MR. BO, DETROIT BLUESMAN, DIES AT 63

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Eric LeBlanc-CISTI

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Dec 18, 1995, 3:00:00 AM12/18/95
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MR. BO [LOUIS BO COLLINS] b. 1932/APR/07, INDIANOLA, MS
d. 1995/SEP/19, DETROIT, MI

Here's an obit on MR. BO that will appear in BLues & Rhythm #106. You'll notice
RELIC LP 8003 : THREE SHADES OF BLUES is mentioned in the text - it has just
been made available as RELIC CD 7110. And according to the recent Living
Blues, MR. BO did record in the spring of 1995 & did a recent Detroit TV ad!

eRIC
LOUIS COLLINS aka MR. BO
========================
Rein Wisse of Block Magazine rang B&R with the sad news of the death of the
Detroit bluesman Louis Collins, known professionally as Mr. Bo. It appears that
Collins died on September 19th, 1995, in Detroit but there was little
coverage in the specialist press and the usual sources of information. Born in
Indianola, Mississippi in 1932, Collins, like his brother, the bandleader Mac
Collins became a stalwart of the Detroit blues scene during the barren days of
the 1960s and dissapointingly he made few appearances on record, save for a
handful of rare 45s. Collins left Mississippi in 1946, first moving to Chicago,
then to Baldwin, Michigan in 1951, before settling in Detroit. Once in Detroit
he played gigs with John Lee Hooker, Eddie Burns, Little Sonny Willis and Boogie
Woogie Red, however he did not make it onto wax until 1959 when he signed with
Johnnie Mae Mathews Northern label cutting Im leaving This Town/Times Hard
(Northern 3731), supported by his brother Mac on bass.

Four sides that were originally unissued and waxed for Lupine at the turn of the
decade eventually turned up on the vinyl album Three Shades of Blues (Relic
8003)*, which also featured material by Eddie Kirkland and Bennie McCain and The
Ohio Untouchables. It is also rumoured that Collins may have cut with Little Joe
Blue, and Bobo Jenkins around this time. He also waxed one 45 for Reel Records,
Heartache And Trouble/Calipso Blues (sic) (Reel 222).

By the mid Sixties he had signed to Big D Records, a record label owned by local
businessman Diamond Jim Riley who appeared to have a stranglehold on Mr. Bo's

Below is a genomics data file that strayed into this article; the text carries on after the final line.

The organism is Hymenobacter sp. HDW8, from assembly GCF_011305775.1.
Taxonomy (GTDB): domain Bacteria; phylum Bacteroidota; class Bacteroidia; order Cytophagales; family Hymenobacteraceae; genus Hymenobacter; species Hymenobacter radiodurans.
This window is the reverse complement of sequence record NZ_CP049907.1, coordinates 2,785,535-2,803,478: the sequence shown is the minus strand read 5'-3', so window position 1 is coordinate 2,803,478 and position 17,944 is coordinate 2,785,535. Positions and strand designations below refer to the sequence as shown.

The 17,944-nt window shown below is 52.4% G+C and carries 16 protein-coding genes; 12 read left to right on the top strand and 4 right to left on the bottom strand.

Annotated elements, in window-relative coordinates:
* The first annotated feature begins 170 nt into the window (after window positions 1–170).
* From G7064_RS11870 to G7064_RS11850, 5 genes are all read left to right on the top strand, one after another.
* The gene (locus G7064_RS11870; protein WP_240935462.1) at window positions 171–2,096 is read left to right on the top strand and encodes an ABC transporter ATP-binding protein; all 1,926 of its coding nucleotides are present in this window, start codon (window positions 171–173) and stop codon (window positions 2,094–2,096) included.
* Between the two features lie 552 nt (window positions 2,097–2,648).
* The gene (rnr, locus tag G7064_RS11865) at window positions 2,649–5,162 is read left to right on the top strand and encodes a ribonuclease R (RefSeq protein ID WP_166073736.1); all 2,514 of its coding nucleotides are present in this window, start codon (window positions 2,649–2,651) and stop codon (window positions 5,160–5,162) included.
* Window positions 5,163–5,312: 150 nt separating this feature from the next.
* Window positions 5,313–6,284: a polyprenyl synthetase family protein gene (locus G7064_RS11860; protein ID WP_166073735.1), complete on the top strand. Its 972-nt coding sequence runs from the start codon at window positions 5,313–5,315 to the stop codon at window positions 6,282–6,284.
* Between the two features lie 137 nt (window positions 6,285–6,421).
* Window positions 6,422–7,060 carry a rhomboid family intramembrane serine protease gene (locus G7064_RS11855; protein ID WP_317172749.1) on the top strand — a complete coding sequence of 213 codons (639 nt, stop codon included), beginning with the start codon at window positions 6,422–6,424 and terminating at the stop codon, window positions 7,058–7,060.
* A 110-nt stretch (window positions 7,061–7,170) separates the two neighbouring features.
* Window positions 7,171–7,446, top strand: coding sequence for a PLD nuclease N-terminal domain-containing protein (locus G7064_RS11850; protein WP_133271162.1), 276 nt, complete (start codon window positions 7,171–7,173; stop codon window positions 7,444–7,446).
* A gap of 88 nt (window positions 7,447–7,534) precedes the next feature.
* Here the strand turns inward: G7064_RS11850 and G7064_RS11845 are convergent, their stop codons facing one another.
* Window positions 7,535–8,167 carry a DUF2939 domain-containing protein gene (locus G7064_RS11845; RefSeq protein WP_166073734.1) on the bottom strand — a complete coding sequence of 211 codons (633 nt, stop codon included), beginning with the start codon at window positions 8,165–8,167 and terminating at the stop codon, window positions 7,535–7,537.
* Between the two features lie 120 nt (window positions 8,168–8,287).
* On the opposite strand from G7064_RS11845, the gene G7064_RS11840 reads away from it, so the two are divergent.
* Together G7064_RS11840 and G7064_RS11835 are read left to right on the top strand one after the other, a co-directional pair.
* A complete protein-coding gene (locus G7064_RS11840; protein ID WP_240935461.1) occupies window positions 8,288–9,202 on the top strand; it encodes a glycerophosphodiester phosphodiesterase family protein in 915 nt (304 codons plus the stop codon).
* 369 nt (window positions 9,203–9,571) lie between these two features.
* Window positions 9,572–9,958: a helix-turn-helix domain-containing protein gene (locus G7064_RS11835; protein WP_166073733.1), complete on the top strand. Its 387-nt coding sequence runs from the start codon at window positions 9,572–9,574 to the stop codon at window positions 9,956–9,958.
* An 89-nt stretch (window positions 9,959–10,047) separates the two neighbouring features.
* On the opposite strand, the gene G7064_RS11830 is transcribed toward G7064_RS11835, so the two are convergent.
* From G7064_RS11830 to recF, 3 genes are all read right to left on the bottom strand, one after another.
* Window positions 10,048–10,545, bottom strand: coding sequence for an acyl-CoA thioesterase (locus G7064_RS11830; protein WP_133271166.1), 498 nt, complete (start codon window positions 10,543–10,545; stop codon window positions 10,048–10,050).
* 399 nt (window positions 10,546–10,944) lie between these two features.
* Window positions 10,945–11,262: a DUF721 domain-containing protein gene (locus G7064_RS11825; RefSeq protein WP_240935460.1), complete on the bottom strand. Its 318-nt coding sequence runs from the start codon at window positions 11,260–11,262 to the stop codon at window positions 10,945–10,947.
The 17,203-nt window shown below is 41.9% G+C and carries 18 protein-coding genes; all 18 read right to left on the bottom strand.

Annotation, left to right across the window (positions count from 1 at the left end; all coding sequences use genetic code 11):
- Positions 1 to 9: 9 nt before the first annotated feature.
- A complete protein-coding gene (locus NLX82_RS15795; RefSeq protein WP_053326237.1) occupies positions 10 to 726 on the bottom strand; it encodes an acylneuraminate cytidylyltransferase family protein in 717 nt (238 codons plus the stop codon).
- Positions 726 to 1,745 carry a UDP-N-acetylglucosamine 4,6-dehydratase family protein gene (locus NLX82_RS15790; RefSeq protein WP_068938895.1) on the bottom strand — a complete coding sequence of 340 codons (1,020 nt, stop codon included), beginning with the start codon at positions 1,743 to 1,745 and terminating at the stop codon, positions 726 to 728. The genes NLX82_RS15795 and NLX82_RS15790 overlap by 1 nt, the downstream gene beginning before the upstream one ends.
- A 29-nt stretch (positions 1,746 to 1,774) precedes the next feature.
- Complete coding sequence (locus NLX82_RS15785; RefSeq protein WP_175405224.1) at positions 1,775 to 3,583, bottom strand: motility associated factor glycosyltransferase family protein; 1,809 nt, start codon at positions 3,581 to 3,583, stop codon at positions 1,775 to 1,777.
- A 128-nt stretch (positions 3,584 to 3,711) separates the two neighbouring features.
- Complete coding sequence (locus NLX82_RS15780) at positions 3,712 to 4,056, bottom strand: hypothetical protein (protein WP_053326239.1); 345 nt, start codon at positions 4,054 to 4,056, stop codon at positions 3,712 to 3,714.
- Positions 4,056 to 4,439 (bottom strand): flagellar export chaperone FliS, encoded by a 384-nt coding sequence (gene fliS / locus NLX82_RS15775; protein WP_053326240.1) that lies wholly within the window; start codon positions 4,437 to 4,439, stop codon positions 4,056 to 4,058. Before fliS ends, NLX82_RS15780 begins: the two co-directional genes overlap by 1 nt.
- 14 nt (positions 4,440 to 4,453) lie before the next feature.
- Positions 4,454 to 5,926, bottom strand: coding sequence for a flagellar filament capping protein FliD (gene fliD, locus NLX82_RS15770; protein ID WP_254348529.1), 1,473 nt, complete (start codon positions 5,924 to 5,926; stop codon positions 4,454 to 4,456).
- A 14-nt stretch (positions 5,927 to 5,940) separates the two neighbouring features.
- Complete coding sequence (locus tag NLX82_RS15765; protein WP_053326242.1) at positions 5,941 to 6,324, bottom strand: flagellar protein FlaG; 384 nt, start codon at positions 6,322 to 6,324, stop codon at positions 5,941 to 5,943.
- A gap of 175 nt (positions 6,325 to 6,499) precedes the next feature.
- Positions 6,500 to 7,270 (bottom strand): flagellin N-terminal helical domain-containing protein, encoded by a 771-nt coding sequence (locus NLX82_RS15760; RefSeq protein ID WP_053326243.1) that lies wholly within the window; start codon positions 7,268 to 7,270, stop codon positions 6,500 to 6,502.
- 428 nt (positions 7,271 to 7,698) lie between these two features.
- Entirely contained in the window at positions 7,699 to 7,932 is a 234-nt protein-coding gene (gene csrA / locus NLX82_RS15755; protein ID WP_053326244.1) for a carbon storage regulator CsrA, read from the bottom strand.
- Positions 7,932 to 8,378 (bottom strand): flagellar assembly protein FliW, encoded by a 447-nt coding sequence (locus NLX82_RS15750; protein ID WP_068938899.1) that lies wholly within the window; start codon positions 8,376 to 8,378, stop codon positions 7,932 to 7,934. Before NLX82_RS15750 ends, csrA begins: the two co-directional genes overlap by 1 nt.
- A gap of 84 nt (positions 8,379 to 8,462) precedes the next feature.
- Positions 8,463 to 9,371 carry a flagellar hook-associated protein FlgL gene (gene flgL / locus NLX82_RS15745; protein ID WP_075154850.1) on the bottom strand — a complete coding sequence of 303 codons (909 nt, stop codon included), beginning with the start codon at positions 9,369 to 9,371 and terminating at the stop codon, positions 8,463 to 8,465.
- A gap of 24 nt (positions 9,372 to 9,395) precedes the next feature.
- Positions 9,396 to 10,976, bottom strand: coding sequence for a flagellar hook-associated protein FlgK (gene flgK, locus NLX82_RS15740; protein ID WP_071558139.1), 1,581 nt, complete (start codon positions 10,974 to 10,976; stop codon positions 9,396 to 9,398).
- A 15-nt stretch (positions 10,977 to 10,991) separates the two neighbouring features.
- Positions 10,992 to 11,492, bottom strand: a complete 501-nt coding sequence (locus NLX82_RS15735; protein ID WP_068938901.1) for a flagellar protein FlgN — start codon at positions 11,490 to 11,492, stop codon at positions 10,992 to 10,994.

career. He issued three 45s by Mr. Bo and further sides followed on the Diamond
Jim label. This association ended in 1971 when Riley was killed in a Detroit
bar. Collins issued a 45 in 1972 on his own Gold Top label which was sold at his
gigs.

Like Little Joe Blue, Mr. Bo was notably influenced by BB King (and often dubbed
by blues critics as a second rate BB King), Mr. Bo appeared, with Mac Collins
band, as part of a Detroit blues package show at the 1973 Ann Arbor Blues And
Jazz Festival (see review section). In B&R 51, (April 1990) in a feature on the
current scene in Detroit there was talk of Blues Factory Records cutting an
album with Mr. Bo, but nothing more was heard. He made a welcome visit to Europe
in 1993 when he played Utrecht and in Juke Blues 30, Jonothan Varjabedian
produced a fine article and interview with Collins. Sadly under recorded, Mr. Bo
was one of the blues artists who kept the blues scene alive in the Motor City
for over three decades. It would be interesting to find out if he ever did cut
that album for Blues Factory.

Tony Burke

Richard Shurman

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Dec 18, 1995, 3:00:00 AM12/18/95
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Mr. Bo never did the Blues Factory session, but cut a whole CD worth of
material within the last year for someone in Toledo who is trying to
place it. He also has one cut on the live CD of the Detroit Blues set at
Ann Arbor '73 on Schoolkids.

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